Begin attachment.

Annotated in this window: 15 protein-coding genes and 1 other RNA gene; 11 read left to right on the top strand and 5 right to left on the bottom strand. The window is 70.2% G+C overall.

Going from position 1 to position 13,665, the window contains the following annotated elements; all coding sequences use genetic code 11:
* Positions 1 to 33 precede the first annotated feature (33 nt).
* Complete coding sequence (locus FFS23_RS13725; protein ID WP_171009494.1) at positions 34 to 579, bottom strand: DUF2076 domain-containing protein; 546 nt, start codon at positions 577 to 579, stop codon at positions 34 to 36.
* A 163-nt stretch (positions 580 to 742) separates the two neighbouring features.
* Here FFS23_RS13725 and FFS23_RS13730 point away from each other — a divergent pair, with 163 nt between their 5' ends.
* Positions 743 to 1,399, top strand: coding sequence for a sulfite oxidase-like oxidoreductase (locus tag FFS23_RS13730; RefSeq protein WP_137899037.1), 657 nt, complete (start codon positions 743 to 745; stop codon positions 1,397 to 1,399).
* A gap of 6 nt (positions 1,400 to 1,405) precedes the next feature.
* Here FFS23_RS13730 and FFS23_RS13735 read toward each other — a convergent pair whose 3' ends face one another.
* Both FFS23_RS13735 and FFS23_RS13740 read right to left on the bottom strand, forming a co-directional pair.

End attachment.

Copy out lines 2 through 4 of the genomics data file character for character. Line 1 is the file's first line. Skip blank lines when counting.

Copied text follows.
Going from position 1 to position 13,665, the window contains the following annotated elements; all coding sequences use genetic code 11:
* Positions 1 to 33 precede the first annotated feature (33 nt).
* Complete coding sequence (locus FFS23_RS13725; protein ID WP_171009494.1) at positions 34 to 579, bottom strand: DUF2076 domain-containing protein; 546 nt, start codon at positions 577 to 579, stop codon at positions 34 to 36.